A project that could point the way to a new class of drugs to treat influenza won the top prize Tuesday night at the Intel Science Talent Search, netting 17-year-old Eric S. Chen a cool $100,000. Chen, a senior at Canyon Crest Academy in San Diego, combined chemistry, biology and computer modeling to find compounds capable of blocking an enzyme called endonuclease, which the flu virus needs to spread. Despite taking home the grand prize at the 2013 Google Science Fair and the top individual honor at the 2013 Siemens Competition in Math, Science and Technology , Chen said he didn't expect to come in first at the Intel competition . “I had no idea I was going to win,” Chen told his hometown newspaper, the San Diego Union-Tribune, after the awards were announced in Washington, D.C. “If I had placed between fifth and 10th, I would have been incredibly happy.” Chen has worked in the lab of Rommie Amaro , an assistant professor of chemistry and biochemistry at UC San Diego, since the summer of 2012.
January 10, 2014 | By Ruben Vives
A 30-year-old Coachella Valley man who died at a hospital this week tested positive for the H1N1 virus, according to the Riverside County Health Department. The case marks the first influenza-related death of the flu season in Riverside County, health officials said. No other details about the man were released. Officials said they're looking at whether other health problems contributed to the man's death, and if he received a flu shot. The vaccine helps guard against the 2009 H1N1 strain.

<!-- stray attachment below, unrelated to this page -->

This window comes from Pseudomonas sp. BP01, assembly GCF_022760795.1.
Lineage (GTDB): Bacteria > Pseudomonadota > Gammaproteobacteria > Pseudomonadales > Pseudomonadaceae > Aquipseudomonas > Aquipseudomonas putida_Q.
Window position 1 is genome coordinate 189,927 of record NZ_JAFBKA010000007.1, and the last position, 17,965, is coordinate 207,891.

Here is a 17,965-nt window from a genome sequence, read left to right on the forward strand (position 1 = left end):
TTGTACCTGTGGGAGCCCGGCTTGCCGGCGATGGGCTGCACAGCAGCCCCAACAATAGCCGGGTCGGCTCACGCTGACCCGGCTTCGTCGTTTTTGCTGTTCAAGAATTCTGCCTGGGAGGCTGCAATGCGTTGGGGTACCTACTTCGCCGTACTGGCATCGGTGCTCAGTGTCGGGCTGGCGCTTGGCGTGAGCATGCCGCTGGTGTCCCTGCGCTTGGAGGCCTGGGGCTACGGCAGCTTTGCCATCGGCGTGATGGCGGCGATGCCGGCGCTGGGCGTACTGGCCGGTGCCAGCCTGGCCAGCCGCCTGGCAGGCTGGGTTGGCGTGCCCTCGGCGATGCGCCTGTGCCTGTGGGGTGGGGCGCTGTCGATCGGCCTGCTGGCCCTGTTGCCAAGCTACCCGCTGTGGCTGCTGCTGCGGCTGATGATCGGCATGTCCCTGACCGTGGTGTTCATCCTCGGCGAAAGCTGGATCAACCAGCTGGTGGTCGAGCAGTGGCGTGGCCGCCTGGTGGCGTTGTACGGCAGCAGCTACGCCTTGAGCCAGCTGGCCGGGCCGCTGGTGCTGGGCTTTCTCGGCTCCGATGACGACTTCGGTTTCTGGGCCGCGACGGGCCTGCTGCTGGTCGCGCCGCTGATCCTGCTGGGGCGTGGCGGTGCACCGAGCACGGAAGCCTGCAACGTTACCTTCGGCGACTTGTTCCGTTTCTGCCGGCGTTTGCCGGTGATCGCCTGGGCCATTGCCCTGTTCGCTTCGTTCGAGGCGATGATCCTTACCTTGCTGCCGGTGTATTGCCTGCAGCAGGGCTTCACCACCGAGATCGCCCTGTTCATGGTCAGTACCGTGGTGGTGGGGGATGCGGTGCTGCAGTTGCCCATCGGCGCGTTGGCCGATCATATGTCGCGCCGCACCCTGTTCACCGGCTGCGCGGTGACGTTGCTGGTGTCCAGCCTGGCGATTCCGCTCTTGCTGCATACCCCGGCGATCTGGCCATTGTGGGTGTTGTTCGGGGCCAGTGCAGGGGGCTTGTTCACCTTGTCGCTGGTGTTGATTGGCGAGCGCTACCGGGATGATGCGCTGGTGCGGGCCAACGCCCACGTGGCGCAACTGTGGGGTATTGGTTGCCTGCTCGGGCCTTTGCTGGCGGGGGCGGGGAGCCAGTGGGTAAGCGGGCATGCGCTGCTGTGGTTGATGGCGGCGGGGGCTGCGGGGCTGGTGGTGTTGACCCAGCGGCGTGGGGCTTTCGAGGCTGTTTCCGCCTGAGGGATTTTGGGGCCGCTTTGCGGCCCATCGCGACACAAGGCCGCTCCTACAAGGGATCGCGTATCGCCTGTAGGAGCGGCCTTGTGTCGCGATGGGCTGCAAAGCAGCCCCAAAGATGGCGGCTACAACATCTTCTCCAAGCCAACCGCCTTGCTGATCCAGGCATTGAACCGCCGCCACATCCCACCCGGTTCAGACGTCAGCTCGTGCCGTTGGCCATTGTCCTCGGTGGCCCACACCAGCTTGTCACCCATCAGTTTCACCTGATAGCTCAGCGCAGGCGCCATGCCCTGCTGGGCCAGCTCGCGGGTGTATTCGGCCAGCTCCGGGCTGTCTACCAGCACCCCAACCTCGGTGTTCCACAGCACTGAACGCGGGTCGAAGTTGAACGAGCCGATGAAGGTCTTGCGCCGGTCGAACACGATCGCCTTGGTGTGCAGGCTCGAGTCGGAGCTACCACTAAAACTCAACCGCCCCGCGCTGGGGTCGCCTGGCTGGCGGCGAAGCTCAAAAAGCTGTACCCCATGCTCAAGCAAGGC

October 23, 2009 | Rong-Gong Lin II
Many doctors' offices across the Los Angeles area are fielding frantic calls this week from patients demanding the swine flu vaccine, only to be told that none is available despite urgent warnings from the federal government that people need to be inoculated. Patients report calling numerous doctors in hopes of getting flu vaccines for children -- who, in general, are hardest hit by the swine flu. Some even plan to attend Los Angeles County flu shot clinics, which begin today in Encino and Culver City, that are intended for the uninsured, because they say it is their only hope of getting the vaccine soon.
July 29, 2009 | Tami Abdollah
Orange County men's jail will remain closed today as part of a continuing, temporary quarantine. The closure was ordered after five inmates were infected with swine flu last week and more were diagnosed over the weekend, officials said. Three inmates were diagnosed with the H1N1 virus Thursday, and two more on Friday. Those cases prompted the jail's quarantine at 6 p.m. Friday, said Orange County sheriff's spokesman John McDonald.
October 18, 2009 | Diane C. Lade
An ultraviolet light that its sellers promise will "destroy swine flu virus." A dietary supplement claiming to be "more effective than the swine flu shot." Pills, hand sanitizers and air filters galore. Through daily Internet searches, the Food and Drug Administration found hundreds of suspect items advertised as swine flu deterrents and cures, and over the last six months warned 80 Internet purveyors to stop peddling unproved or illegal treatments. The FDA has issued an advisory, telling consumers to use "extreme care" when purchasing online products claiming to diagnose, treat or prevent the H1N1 virus.
Los Angeles Times Articles